by Claire Miller
Carol Ashong, a native of Ghana, first moved in the U.S. in 2003, when she enrolled at Agnes Scott College as a psychology major.
Not only did she have to dedicate herself to her schoolwork, but she also faced the daunting task of acclimating to a new culture.
“It was still a struggle to learn the culture while I was getting an education,” she said.
After earning her psychology degree in 2007, she enrolled in the COE’s Educational Psychology program, where she has earned her master’s degree and is now finishing up her doctoral program.
Ashong brought her unique perspective on international student education to a mini-residency study she completed in 2011, where she surveyed 100 undergraduate and graduate students at Georgia State University about their ideas on education. She’s in the process of analyzing the data from this survey, which also includes details on the participants’ ethnic background, country of origin and other similar information.
“My research is born out of an interest in how people from different cultures define education –where and how it takes place,” Ashong said. “I’m also interested in how people view online learning, and how it fits into their definition and their culture’s definition of education.”
She hopes that her survey will lead to more in-depth interviews with students about their educational experiences and will become the focus of her dissertation moving forward.
Her work in the COE and her experiences in the American educational system also lend themselves to her two major career goals – first, to find a job working with international students in a school system or university; and second, to establish a school in Ghana for students with special needs.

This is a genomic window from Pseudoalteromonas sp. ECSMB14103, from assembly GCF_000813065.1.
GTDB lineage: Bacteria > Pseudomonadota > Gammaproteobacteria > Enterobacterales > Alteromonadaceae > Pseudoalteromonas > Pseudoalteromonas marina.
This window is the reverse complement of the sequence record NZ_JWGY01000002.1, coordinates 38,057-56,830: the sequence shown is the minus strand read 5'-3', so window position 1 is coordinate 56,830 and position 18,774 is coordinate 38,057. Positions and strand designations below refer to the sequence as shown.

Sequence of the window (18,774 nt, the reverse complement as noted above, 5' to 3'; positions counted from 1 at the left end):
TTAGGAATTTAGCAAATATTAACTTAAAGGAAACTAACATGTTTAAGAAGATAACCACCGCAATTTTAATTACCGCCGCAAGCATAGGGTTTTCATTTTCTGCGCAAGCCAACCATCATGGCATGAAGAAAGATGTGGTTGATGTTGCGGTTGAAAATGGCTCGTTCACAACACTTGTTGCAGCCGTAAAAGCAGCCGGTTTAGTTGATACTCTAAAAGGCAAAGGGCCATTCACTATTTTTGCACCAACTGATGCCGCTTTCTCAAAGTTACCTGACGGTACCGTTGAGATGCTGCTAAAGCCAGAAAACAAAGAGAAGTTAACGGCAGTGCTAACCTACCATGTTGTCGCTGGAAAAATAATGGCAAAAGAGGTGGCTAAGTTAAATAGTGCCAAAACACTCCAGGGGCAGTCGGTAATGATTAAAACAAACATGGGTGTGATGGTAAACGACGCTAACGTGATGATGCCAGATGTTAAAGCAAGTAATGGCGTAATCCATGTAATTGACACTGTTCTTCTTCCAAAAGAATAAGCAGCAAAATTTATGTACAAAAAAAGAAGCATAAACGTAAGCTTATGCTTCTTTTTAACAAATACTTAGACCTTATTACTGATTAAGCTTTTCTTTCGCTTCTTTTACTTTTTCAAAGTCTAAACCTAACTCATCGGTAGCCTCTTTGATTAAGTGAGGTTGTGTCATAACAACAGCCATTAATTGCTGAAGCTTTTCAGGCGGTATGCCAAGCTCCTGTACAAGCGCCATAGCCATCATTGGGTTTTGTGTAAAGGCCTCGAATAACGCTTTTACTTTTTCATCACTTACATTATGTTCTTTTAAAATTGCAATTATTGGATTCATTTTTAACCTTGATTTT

“In Ghana, we have general education schools and then we have schools for kids with severe disabilities, and kids who are caught in between – who are dyslexic or ADHD or have some mild disability – either get stuck in a general classroom and have trouble keeping up or they’re in a classroom with students who have severe disabilities. There’s not really a place for them,” she said. “My long-term goal is to go back home and set up a school or center for children with special needs.”
No matter which path she chooses, Ashong will be able to see her hard work pay off through her students’ daily successes.
“Educational psychology is the right fit for me,” she said. “I want to do something that will help me make a difference, and education is one of those fields where you can really see progress.”
For more information about the Educational Psychology program, visit http://education.gsu.edu/EPSE/4631.html.